Purdue Pharma LP filed for bankruptcy with a more than $10 billion plan to settle claims that it fueled the U.S. opioid epidemic by illegally pushing sales of its addictive OxyContin painkiller.
The Chapter 11 filing on Sunday in White Plains, New York, is designed to short-circuit more than 2,000 lawsuits against Purdue and its owners, the billionaire Sackler family. The settlement calls for the Sacklers to hand over Purdue to a trust controlled by the states, cities and counties that have sued to recoup billions of dollars they spent battling opioid addictions and overdoses.
Officials originally envisioned raising as much as $12 billion with the plan, which is backed by more than two dozen U.S. states and territories, along with many cities and counties that sued Purdue. In an emailed statement, Purdue officials reduced the potential settlement amount to more than $10 billion.
The company listed as much as $10 billion in assets, including $1.2 billion in cash, and $1 billion in debts in its Chapter 11 filing. Purdue officials said Sunday the costs of dealing with waves of opioid suits made a bankruptcy inevitable, and the company projected it will spend about $263 million on legal and related professional costs in 2019.
The Sacklers guaranteed they’ll pay a minimum of $3 billion toward the settlement, with most of the sum generated by selling Purdue’s U.K.-based drugmaker Mundipharma.
The family has rejected calls by some state attorneys general to boost their guarantee to $4.5 billion. Of the 48 states that have court actions pending against the company in some forum, half have refused to sign on to the settlement. States that aren’t satisfied with Purdue’s proposal will get a chance to voice their opposition before a bankruptcy judge approves the accord.
The plan calls for Purdue officials to set up a trust responsible for operating the company, which would generate money that governments could use to bolster drug treatment and policing budgets. That entity, run by trustees appointed by a bankruptcy judge, also will oversee payouts to state and local governments that sued.
“This unique framework for a comprehensive resolution will dedicate all the assets and resources of Purdue for the benefit of the American public,” Steven Miller, the drugmaker’s board chairman, said in an emailed statement.
To make its plan work, the company said it will soon ask the judge overseeing the case to halt lawsuits brought by local and state governments that are not part of the current deal. Typically, such government regulatory actions are allowed to continue while a company is in bankruptcy, while private lawsuits are halted.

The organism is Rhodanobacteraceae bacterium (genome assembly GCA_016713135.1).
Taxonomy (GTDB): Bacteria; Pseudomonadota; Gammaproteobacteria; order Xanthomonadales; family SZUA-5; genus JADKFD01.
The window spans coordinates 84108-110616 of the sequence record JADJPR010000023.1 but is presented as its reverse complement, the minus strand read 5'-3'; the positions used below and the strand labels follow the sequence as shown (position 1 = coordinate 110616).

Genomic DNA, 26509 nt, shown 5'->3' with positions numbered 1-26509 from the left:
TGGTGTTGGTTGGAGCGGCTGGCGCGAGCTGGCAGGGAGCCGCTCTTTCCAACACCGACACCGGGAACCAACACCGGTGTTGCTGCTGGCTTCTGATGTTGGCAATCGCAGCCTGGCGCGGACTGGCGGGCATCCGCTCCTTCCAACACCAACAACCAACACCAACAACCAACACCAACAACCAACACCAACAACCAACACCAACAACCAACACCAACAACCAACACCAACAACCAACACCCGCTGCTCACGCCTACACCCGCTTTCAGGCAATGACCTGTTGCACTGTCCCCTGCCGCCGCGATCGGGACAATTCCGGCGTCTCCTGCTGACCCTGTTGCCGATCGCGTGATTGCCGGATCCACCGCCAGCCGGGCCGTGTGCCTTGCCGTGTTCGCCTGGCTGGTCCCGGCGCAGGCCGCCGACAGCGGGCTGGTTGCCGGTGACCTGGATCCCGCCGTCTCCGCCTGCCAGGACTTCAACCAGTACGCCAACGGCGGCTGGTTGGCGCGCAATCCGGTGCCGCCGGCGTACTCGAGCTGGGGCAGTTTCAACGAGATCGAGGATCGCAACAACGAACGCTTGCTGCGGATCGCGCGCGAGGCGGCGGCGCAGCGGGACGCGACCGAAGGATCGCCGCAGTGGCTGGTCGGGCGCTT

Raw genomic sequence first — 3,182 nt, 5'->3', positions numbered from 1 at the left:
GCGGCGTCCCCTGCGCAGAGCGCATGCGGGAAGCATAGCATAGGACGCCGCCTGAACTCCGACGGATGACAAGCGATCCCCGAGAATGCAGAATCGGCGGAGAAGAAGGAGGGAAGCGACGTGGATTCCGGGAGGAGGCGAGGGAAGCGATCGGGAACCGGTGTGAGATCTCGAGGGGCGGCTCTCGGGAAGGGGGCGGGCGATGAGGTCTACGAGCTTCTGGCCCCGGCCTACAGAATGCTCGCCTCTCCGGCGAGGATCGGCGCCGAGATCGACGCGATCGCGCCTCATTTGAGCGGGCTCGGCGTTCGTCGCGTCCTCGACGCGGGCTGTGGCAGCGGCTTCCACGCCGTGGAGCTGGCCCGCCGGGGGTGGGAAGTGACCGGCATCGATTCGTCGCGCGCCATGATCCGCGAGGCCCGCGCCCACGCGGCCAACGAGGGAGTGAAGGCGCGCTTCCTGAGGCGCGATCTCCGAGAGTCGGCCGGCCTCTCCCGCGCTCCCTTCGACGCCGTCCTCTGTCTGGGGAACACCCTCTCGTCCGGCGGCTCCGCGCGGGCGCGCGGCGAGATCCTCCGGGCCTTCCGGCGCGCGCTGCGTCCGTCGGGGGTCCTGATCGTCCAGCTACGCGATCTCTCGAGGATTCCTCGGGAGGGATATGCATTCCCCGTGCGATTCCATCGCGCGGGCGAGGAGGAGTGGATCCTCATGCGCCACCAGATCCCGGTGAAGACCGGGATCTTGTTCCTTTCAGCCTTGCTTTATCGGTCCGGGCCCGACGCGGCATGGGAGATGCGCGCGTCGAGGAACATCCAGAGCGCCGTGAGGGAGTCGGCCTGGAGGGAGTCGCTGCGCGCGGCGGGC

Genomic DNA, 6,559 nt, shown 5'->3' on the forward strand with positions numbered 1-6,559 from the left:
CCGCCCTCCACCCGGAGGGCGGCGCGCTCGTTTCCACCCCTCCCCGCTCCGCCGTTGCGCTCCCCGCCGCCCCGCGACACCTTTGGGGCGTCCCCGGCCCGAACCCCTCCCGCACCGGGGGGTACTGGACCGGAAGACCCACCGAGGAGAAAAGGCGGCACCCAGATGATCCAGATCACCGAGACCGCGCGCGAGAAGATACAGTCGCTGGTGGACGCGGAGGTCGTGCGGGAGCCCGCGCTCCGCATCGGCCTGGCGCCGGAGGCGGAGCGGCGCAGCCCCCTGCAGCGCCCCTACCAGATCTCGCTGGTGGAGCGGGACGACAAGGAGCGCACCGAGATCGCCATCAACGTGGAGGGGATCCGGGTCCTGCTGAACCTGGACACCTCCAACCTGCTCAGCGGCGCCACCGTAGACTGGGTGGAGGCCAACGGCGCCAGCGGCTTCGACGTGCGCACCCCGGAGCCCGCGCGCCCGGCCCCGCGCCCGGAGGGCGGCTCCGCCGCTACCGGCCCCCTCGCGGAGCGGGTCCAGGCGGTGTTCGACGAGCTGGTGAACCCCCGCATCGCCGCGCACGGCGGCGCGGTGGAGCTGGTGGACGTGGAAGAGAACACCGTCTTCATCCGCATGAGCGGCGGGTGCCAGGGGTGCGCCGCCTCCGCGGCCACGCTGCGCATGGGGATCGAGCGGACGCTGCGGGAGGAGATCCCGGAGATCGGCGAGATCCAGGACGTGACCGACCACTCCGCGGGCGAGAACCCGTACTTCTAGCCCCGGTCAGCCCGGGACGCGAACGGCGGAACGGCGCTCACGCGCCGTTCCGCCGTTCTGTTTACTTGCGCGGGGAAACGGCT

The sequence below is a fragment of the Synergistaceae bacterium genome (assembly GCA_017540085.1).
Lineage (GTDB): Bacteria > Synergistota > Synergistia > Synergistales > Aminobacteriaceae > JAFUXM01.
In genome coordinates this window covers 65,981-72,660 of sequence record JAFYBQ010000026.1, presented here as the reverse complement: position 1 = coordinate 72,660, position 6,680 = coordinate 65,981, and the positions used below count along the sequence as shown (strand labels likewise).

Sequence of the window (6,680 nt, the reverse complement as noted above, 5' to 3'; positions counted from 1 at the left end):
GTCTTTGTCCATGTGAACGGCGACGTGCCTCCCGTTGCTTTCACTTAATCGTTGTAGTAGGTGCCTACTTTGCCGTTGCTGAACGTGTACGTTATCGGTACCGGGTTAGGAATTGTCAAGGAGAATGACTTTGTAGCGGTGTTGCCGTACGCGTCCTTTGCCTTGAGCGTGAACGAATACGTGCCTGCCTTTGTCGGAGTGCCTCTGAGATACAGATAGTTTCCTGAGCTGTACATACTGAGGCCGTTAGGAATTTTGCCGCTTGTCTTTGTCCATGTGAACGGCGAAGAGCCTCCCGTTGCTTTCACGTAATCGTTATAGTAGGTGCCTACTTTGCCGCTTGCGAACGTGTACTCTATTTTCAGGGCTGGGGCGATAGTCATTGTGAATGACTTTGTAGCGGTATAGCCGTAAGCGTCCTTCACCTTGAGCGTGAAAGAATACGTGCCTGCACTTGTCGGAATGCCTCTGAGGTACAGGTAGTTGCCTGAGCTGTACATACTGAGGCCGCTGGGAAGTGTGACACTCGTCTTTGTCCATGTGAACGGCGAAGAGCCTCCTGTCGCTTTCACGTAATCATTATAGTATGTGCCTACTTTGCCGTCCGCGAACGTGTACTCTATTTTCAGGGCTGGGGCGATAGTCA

Who Gets What
The court that will oversee Purdue’s case has the thorny task of trying to figure out how to apportion monies generated by the plan among thousands of states, cities and counties seeking reimbursement for tax dollars spent on the crisis.
That allocation “will be one of the main tasks in the case,” Miller said Sunday. Lawyers for cities and counties have created computer programs that calculate how much a municipality could get under the deal based on the amount of opioids circulated in the area.
U.S. Bankruptcy Judge Robert Drain has been assigned to oversee Purdue’s Chapter 11 case. His White Plains court is about a 20-minute drive from Purdue’s Stamford, Connecticut headquarters.
A veteran bankruptcy judge, Drain has handled similar high-profile filings, including that of Sears Holding Corp., which was sold to hedge fund manager Eddie Lampert’s ESL Investments Inc. He also oversaw the sale of some of Delphi Corp.’s assets in 2009 after the auto-parts maker and ex-General Motors Co. spinoff sought protection from creditors.
The Sackler family said it backed the proposed settlement in hopes of finding a way to provide “critical resources” to address an epidemic that some attorneys general have accused them of spawning.
“This process will bring the thousands of claims into a single, efficient forum where the settlement can be finalized, reviewed by the bankruptcy court to ensure it is fair and just and then implemented,” the family said in an emailed statement.
Opponents argue Purdue’s plan isn’t enough of a reckoning for the Sacklers, who made billions from the over-prescribing of OxyContin that was spurred by the company’s allegedly illegal marketing. It also won’t provide enough reimbursement for hundreds of thousands of overdose deaths and addiction damage inflicted on millions of U.S. families, opponents say.